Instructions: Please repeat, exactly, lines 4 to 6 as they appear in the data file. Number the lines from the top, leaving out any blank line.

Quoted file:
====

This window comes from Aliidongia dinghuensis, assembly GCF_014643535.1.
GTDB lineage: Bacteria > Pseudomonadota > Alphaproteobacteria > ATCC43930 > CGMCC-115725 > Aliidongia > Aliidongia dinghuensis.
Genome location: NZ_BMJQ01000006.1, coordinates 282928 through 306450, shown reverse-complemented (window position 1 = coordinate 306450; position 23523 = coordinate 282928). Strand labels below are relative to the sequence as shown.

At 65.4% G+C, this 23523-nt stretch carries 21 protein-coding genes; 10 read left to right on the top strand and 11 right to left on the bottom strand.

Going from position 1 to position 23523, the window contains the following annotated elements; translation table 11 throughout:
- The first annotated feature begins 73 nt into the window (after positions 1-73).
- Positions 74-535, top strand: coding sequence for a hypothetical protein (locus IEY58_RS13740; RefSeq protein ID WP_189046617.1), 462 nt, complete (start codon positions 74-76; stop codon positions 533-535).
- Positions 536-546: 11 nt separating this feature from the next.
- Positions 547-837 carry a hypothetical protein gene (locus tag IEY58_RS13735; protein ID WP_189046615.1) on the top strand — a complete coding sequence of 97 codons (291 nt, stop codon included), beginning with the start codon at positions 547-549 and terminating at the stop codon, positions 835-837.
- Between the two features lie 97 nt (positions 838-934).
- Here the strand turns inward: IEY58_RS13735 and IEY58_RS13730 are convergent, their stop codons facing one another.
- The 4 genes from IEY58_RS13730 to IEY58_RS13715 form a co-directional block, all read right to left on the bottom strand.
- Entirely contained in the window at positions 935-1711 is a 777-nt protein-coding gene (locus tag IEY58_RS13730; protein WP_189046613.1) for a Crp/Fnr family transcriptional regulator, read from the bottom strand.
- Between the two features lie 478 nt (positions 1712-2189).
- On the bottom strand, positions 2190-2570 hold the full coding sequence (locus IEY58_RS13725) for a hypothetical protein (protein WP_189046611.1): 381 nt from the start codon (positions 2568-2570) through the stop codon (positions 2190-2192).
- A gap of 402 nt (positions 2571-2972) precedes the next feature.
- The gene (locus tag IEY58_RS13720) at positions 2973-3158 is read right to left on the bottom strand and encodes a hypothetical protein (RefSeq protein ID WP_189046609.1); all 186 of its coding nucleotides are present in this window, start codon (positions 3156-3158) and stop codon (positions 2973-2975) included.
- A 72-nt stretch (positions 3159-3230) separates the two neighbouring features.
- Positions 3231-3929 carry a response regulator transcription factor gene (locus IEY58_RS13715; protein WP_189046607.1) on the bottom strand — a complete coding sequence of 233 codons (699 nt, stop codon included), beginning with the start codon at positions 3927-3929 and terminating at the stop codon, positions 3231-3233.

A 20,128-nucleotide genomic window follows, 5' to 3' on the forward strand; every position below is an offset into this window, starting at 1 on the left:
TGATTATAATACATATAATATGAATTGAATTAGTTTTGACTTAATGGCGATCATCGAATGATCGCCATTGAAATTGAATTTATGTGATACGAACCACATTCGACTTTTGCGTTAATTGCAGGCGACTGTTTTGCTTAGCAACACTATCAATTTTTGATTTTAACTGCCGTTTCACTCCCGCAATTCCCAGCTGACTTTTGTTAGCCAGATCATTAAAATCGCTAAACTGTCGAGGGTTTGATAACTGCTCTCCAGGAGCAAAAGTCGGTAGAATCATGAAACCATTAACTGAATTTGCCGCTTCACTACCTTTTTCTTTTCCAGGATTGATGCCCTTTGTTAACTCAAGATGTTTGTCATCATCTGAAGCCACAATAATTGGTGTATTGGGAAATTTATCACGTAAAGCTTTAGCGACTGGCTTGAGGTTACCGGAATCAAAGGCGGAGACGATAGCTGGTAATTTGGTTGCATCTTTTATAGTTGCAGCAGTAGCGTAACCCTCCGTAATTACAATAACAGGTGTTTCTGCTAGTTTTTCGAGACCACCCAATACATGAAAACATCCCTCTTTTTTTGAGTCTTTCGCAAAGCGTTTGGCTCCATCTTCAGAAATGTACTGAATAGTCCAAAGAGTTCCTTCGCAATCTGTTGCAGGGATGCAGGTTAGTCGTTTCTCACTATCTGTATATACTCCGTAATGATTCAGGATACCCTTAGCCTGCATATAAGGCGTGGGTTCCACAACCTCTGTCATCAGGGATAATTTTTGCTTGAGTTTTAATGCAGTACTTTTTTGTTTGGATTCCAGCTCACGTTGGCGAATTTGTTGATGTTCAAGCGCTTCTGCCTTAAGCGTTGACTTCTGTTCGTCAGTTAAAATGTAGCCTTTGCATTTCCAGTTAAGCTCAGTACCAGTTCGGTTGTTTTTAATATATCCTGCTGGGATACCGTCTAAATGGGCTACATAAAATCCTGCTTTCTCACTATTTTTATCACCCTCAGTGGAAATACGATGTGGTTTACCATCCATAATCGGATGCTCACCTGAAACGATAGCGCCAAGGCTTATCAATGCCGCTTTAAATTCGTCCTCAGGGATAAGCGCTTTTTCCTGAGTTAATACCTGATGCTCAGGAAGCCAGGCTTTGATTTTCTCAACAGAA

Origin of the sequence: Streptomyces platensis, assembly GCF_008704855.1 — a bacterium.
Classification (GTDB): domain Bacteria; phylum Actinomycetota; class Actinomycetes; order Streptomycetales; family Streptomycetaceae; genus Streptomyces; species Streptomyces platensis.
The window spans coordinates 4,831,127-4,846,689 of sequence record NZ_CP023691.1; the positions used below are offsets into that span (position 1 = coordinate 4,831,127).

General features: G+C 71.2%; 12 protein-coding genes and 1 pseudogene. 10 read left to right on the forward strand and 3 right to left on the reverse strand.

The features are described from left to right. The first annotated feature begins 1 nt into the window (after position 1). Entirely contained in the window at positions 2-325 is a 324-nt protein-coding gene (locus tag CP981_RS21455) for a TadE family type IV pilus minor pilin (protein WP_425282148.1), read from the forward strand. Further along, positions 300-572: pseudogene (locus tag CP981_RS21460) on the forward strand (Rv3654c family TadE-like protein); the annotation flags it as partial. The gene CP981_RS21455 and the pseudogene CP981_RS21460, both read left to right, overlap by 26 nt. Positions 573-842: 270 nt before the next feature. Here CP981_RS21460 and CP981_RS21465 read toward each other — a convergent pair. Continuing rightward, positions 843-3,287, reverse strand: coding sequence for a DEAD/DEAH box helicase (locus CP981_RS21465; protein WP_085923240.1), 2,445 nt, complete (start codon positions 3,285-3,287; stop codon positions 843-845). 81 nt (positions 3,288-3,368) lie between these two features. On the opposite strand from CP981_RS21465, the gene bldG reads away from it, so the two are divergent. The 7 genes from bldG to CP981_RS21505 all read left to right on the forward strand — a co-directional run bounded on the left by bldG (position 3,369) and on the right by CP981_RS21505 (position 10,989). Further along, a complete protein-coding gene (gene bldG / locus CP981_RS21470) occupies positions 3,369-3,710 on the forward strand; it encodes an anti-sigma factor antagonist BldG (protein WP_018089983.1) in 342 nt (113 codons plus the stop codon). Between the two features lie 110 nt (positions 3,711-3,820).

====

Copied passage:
At 65.4% G+C, this 23523-nt stretch carries 21 protein-coding genes; 10 read left to right on the top strand and 11 right to left on the bottom strand.

Going from position 1 to position 23523, the window contains the following annotated elements; translation table 11 throughout:
- The first annotated feature begins 73 nt into the window (after positions 1-73).